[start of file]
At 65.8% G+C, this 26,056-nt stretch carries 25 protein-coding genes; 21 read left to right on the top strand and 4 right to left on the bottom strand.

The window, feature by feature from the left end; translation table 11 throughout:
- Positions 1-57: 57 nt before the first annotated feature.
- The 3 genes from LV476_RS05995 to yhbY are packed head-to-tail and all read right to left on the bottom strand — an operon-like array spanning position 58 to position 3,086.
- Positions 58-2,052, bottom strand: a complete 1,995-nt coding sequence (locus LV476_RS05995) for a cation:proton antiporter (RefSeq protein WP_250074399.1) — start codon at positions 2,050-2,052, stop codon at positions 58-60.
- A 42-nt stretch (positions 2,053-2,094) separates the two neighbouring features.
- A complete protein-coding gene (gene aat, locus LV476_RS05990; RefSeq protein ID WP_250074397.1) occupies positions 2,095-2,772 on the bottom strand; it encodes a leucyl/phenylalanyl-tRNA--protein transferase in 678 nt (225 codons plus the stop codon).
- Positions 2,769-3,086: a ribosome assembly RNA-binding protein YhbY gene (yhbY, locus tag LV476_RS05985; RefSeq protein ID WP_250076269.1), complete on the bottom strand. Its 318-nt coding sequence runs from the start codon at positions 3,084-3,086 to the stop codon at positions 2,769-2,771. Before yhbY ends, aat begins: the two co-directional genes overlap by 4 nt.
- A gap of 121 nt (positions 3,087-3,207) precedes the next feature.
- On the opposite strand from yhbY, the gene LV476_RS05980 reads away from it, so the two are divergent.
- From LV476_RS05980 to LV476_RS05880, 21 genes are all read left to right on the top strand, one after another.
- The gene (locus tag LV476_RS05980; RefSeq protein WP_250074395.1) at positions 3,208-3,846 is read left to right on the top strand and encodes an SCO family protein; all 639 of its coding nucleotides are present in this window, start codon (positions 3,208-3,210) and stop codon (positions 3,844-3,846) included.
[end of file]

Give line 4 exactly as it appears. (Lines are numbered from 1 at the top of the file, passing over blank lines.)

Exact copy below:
- The 3 genes from LV476_RS05995 to yhbY are packed head-to-tail and all read right to left on the bottom strand — an operon-like array spanning position 58 to position 3,086.